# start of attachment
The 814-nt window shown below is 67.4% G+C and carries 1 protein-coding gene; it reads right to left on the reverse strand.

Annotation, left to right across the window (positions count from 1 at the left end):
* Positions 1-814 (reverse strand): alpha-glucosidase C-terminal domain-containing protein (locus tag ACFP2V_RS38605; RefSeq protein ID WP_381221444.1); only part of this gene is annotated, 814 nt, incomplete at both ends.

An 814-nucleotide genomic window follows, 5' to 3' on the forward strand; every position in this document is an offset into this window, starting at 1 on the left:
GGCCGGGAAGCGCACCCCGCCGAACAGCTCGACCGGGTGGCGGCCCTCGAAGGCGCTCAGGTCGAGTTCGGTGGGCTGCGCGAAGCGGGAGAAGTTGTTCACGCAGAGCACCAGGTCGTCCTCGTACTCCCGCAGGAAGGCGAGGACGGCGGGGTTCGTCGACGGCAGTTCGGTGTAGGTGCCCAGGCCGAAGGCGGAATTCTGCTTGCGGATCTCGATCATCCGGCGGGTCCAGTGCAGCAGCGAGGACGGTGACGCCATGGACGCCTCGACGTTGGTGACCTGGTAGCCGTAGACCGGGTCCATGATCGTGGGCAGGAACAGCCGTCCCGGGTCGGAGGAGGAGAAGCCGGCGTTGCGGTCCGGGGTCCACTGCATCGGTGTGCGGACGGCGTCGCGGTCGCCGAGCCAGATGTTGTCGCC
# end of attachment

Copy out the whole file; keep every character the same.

The 814-nt window shown below is 67.4% G+C and carries 1 protein-coding gene; it reads right to left on the reverse strand.

Annotation, left to right across the window (positions count from 1 at the left end):
* Positions 1-814 (reverse strand): alpha-glucosidase C-terminal domain-containing protein (locus tag ACFP2V_RS38605; RefSeq protein ID WP_381221444.1); only part of this gene is annotated, 814 nt, incomplete at both ends.

An 814-nucleotide genomic window follows, 5' to 3' on the forward strand; every position in this document is an offset into this window, starting at 1 on the left:
GGCCGGGAAGCGCACCCCGCCGAACAGCTCGACCGGGTGGCGGCCCTCGAAGGCGCTCAGGTCGAGTTCGGTGGGCTGCGCGAAGCGGGAGAAGTTGTTCACGCAGAGCACCAGGTCGTCCTCGTACTCCCGCAGGAAGGCGAGGACGGCGGGGTTCGTCGACGGCAGTTCGGTGTAGGTGCCCAGGCCGAAGGCGGAATTCTGCTTGCGGATCTCGATCATCCGGCGGGTCCAGTGCAGCAGCGAGGACGGTGACGCCATGGACGCCTCGACGTTGGTGACCTGGTAGCCGTAGACCGGGTCCATGATCGTGGGCAGGAACAGCCGTCCCGGGTCGGAGGAGGAGAAGCCGGCGTTGCGGTCCGGGGTCCACTGCATCGGTGTGCGGACGGCGTCGCGGTCGCCGAGCCAGATGTTGTCGCC